3. The Long Room, Dublin, Ireland. Two stories, marble busts of thinkers, and sliding ladders, oh my! Also located at a place called Trinity College (different from the Cambridge one), and sharing a building with the inimitable Book of Kells, they raised the barrel ceiling to accommodate more books! 200,000 of the college's oldest, rarest books, to be exact...

4. The Chester Beatty Library, Dublin, Ireland. A little-known gem I discovered quite by accident, this library is resplendent more with inner than outer beauty. More than a simple collection of books, it's a curiosity cabinet of antiquities from all over the world, including some incredibly old manuscripts. Imagine illuminated texts, an ancient copy of Augustine's City of God, and fragments of Bible papyri from as early as AD 150--yes, people, that would be an almost 1900-year-old book. Er, scrap of a book.

5. The British Library, London, England. Last but not least, a classic among libraries. Along with the Library of Congress, the British Library is the second-largest library in the world. Yes, world. It's a legal deposit and research library containing over 150 million items. Contemporary architecture (including a bench shaped like a folded-open book) pairs here with a mind-blowing collection of some of the world's oldest manuscripts. Inside you'll find everything from Beowulf to Jane Eyre, from Handel's Messiah to the Magna Carta, from a Gutenberg Bible to Anne Boleyn's copy of the New Testament. It's the Louvre of libraries.

Oh, guess what? It's a...

Bonus #6! The Strahov Monastery Library, Prague, Czech Republic.

This one may not be in Britain, but it sure belongs in a tour of the most beautiful libraries. Tucked away in a hilltop monastery in Prague, surrounded by whitewashed walls and the waving stems of yellow roses, is this little-known gem. After a climb up a steep hill, one is rewarded with this sight:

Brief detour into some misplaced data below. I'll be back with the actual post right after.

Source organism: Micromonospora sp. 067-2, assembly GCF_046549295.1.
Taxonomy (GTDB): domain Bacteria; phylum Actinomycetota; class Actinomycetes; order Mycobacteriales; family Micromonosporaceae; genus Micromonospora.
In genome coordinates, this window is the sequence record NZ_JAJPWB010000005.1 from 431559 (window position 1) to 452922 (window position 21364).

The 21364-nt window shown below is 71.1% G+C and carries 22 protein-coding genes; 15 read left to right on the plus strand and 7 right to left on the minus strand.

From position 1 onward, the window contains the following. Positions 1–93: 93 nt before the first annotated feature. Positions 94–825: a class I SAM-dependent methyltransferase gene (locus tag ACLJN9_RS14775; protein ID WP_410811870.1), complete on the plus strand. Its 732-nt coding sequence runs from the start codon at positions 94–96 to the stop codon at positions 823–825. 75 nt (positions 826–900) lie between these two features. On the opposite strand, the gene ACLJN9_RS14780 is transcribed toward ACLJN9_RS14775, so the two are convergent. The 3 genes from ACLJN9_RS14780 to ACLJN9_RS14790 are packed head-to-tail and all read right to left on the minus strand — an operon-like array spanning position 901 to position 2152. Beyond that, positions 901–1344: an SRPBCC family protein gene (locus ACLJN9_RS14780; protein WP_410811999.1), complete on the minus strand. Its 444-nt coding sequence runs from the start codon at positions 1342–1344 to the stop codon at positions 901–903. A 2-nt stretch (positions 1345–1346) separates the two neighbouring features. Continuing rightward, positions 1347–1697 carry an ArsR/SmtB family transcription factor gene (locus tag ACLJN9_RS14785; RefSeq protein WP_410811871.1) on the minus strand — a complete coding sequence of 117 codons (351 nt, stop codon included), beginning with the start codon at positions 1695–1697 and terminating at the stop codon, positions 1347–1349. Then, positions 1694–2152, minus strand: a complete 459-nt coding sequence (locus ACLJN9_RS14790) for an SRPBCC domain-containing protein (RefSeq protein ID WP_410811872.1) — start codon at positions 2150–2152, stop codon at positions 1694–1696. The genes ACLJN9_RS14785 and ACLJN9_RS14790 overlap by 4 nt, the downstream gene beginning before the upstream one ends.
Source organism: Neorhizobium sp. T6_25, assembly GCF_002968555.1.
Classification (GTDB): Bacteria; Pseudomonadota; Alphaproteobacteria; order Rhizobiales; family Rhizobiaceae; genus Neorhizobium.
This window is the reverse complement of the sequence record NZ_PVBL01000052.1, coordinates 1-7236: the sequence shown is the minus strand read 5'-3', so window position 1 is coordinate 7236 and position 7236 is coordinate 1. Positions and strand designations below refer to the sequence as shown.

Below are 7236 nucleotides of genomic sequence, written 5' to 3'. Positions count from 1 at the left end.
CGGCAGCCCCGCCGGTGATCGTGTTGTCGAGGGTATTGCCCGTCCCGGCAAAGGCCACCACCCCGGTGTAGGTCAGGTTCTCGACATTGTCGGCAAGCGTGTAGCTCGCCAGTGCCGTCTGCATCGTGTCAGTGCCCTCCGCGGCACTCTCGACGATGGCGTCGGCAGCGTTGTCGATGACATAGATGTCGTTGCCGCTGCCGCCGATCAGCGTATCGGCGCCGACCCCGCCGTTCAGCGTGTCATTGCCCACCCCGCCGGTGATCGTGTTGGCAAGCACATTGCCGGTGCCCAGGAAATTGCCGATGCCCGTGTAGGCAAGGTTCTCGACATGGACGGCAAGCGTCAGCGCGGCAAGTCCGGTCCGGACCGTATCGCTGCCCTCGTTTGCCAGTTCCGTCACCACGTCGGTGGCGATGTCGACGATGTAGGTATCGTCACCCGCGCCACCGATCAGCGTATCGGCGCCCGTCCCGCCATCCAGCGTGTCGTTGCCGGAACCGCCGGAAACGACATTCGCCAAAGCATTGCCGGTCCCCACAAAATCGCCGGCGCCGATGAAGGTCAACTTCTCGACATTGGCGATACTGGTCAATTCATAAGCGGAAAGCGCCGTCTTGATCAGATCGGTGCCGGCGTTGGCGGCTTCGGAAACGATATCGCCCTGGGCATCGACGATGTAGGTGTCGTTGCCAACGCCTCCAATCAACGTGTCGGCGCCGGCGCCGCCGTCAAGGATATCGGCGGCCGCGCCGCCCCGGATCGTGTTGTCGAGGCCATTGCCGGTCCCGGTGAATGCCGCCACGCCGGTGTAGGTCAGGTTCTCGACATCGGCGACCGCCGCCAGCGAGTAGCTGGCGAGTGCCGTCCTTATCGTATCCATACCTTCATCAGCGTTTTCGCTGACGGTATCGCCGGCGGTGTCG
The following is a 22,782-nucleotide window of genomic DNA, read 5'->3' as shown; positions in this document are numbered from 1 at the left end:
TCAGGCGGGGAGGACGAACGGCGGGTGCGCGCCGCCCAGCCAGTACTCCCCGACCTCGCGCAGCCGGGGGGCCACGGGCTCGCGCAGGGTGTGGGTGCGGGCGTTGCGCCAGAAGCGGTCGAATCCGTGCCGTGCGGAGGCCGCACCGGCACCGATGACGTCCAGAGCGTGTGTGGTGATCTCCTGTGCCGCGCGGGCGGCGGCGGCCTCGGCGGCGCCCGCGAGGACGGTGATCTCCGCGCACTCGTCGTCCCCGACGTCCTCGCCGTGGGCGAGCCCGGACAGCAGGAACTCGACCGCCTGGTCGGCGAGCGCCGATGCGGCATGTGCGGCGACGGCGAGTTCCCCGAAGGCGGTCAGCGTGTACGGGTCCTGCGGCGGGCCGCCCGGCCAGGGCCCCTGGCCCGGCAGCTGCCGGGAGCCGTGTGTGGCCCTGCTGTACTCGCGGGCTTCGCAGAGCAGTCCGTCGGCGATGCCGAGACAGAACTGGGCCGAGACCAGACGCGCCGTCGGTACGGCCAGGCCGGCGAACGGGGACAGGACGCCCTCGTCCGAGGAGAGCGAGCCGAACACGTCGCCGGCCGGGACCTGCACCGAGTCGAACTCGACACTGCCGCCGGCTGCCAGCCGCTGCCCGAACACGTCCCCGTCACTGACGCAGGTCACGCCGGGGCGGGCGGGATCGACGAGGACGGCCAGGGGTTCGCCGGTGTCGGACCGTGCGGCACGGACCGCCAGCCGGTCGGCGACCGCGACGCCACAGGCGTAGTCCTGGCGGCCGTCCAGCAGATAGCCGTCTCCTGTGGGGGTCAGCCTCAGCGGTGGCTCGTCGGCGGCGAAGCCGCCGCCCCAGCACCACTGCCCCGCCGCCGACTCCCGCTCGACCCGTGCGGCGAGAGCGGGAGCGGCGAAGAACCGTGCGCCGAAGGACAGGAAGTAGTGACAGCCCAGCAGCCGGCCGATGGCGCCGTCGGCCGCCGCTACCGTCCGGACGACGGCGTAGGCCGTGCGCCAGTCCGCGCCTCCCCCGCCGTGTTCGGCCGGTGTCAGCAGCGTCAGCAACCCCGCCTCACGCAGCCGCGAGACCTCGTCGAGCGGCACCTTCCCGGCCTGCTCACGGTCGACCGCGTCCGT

Globes, illuminated manuscripts, a book wheel, and a painted ceiling! It became an important point of inspiration for my novel. And made me think of this scene from Beauty and the Beast: 

Photo credit: Jessica Ta

Happy Friday! Which of these libraries (the Disney one included!) would you visit if you had the chance? 

September 27, 2013

Rest along the Road

What's the purpose of your life?

The thing that's bigger than yourself--your mission, dream, calling, purpose, the something that you alone feel uniquely designed to do.

Maybe it's writing a book (harrumph). Maybe it's spiritual growth. Maybe it's investing in a relationship. Maybe it's leading a ministry. Maybe it's raising a child (or a few). Maybe it's spending a year backpacking across the country, like my friend David. Maybe you don't have a clue, but you're seeking it. Something you were born to do. Something you believe in, that gives you purpose, that makes you feel alive.

Purpose is a great thing. Without it, we constantly ask ourselves, "What am I here for?"

But journeys of purpose are big. And big journeys take time. Lots of time.

As time passes, energy drains away. We lose sight of the distant, big-picture goal because our myopic vision gets crowded with small failures, hiccups, hardships, naysayers...and tiredness. Just plain road-weariness.

Photo credit: Chaz Harding

I read this story about the Biblical prophet Elijah today. Talk about someone with a big life purpose. But at one point he said to God, "I have had enough, Lord" (1 Kings 19).

Had. Enough. 

Photo credit: Soon
The long road of pursuing purpose can leave us feeling burned out like fire-gutted stumps. Elijah was so fed up with chasing purpose and feeling like a failure that he wanted to die.

God's advice, delivered by angelic messenger?

"Get up and eat, for the journey is too much for you."